As the website Travel France Online says, the French painter Henri de Toulouse-Lautrec never set foot in the village of Lautrec in the southwest of France even though it was the ancestral home of the artist's family.
But plenty of visitors tread its streets each year thanks largely to its status as one of "Les Plus Beaux Villages de France" (The most beautiful villages of France), its proximity to the striking city of Albi, and yes...the garlic.
Now it's not often you can say you've been to one of the garlic capital's of the world - and it's not something you might want to admit to - but l'ail rose de Lautrec (or pink garlic to the rest of us) is apparently "recognised by gourmets as prince of seasonings, with a flavour that is particularly sought after" and its growth and harvesting are strictly certified and confined to the clay-chalky hillsides surrounding the village.
For those Garlicophiles among you (there must be some) try checking out these sites for more information (both in English); the first one is a tourist site for Tarn and the second is dedicated solely to Lautrec's pink garlic.
Oh yes, and if that isn't enough, you might want to give the recipe for pink garlic soup in the photo a bash.
Anyway, moving on rapidly from garlic, Lautrec is one of three villages in the département of Tarn (along with Castelnau de Montmiral and Puycelsi) belonging to the independent association of "Les Plus Beaux Villages de France" whose aim is to "protect and promote" French villages (of fewer than 2,000 inhabitants) which it deems to have "outstanding heritage" and which have "not turned into soulless museums or 'theme parks'".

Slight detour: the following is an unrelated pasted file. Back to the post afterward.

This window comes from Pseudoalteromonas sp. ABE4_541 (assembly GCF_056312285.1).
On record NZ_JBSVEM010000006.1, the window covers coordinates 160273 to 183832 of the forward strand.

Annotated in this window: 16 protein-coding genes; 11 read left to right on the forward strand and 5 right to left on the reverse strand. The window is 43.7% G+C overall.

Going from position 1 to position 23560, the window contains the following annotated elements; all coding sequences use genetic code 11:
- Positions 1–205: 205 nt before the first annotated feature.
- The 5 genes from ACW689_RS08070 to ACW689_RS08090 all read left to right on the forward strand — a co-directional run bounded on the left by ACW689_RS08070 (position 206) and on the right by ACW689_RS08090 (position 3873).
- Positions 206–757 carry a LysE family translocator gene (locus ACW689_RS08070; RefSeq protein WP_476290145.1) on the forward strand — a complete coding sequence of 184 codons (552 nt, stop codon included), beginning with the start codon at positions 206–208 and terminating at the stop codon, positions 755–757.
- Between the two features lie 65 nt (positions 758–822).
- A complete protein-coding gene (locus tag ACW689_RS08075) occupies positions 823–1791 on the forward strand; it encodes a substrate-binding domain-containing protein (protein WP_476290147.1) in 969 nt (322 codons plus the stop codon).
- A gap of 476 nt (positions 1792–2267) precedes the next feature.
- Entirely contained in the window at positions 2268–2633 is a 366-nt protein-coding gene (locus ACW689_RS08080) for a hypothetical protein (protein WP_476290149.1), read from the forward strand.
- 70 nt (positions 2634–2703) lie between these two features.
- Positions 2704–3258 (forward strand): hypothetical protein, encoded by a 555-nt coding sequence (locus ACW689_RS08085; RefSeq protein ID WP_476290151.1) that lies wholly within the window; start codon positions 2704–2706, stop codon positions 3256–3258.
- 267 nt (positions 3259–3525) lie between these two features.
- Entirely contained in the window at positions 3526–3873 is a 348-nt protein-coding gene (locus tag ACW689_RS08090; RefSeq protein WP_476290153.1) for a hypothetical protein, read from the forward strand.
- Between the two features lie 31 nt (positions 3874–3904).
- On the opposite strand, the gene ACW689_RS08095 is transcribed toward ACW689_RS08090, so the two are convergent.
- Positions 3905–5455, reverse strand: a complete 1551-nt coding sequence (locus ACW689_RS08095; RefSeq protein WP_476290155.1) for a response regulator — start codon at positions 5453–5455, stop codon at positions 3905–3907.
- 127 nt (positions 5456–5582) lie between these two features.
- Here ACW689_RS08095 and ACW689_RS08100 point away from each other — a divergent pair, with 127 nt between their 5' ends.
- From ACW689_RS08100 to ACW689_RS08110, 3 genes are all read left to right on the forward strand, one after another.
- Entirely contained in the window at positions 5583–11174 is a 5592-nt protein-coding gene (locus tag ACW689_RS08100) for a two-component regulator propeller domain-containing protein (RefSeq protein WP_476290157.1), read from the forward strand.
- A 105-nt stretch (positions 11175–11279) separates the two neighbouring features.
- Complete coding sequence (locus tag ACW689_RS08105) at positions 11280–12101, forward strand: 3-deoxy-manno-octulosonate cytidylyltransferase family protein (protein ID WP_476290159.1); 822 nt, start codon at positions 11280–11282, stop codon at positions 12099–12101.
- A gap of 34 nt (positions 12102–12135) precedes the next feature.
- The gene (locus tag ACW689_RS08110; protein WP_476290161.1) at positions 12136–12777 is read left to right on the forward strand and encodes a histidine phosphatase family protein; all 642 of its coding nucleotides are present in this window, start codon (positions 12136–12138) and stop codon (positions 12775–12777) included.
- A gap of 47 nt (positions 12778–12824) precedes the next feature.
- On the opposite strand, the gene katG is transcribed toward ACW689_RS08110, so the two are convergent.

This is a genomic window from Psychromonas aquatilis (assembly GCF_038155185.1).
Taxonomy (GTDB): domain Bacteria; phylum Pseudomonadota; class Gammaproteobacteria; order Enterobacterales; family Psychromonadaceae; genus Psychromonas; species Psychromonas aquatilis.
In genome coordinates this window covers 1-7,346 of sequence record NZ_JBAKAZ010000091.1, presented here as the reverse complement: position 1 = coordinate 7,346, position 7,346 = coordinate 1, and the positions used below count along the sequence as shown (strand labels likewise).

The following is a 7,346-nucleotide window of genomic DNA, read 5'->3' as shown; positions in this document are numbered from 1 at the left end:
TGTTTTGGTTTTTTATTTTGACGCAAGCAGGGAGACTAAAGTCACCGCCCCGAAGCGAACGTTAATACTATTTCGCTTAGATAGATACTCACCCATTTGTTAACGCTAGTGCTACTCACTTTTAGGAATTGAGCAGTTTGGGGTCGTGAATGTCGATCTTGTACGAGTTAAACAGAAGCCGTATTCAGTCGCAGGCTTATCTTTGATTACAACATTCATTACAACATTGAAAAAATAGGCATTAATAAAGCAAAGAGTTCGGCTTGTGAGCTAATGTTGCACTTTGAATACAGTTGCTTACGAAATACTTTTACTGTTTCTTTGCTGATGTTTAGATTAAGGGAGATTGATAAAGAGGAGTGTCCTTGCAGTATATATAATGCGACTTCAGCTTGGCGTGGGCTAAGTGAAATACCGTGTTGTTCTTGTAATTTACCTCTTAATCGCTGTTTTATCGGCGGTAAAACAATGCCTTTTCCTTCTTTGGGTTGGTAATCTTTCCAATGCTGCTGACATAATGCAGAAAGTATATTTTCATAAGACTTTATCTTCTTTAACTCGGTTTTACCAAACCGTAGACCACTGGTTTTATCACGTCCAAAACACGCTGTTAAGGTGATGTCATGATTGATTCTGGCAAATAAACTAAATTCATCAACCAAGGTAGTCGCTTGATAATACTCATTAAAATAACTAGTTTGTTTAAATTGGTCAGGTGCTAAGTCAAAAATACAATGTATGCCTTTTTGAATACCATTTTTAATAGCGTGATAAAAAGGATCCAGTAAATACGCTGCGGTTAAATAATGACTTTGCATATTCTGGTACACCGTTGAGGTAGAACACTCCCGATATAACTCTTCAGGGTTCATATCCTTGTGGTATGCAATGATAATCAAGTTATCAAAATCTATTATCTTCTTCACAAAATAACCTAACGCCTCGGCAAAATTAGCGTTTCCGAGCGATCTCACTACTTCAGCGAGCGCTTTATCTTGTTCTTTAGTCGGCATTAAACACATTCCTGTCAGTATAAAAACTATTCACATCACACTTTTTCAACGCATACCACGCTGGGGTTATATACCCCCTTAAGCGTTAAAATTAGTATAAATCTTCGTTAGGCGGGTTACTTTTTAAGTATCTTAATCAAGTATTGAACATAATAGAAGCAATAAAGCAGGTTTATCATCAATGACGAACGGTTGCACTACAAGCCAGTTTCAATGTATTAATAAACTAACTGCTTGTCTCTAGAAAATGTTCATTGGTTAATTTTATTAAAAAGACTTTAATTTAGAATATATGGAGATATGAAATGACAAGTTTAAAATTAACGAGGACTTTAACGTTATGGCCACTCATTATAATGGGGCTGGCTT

Lautrec fits the bill perfectly.
A 30-kilometre drive from the département's main city of Albi, a Unesco World Heritage site since August 2010, and just 15 kilometres away from the second city of Castres, Lautrec is a gem with bags of historical and architectural interest for a place that boasts barely 1,700 local Lautrécois or Lautrécoises.
Make your way up to 17th century mill almost near the peak of la Colline de la Salette and take a moment to catch your breath and admire how well it has been restored before going further for a panoramic view of the village.
Take the steps down the village lane - mind how you go - and pay a visit to L'église Saint-Rémy (Saint-Rémy church) dating back to the 14th century, listed as an Historic Monument in France since 1999 and one of the village landmarks. You can't miss it.
Throughout the village you can admire the beautifully maintained traditional half-timbered houses, the 15th century market place and visit the underground grain silos all of which, according to the village's official website, "make it a veritable living history book".
For more of a taste as to what Lautrec has to offer, take a look at the accompanying YouTube video which is a diaporama of one visitor's impressions.
And finally if you do pay the place a visit and are looking for somewhere to stay, then check out the 17th century La Terrasse de Lautrec, a bed and breakfast on rue de l'Eglise in the heart of the village, a member of the French Chambres d'Hôtes de Charme and whose magnificent front door is just asking to be knocked...very loudly.
Monday, 12 September 2011
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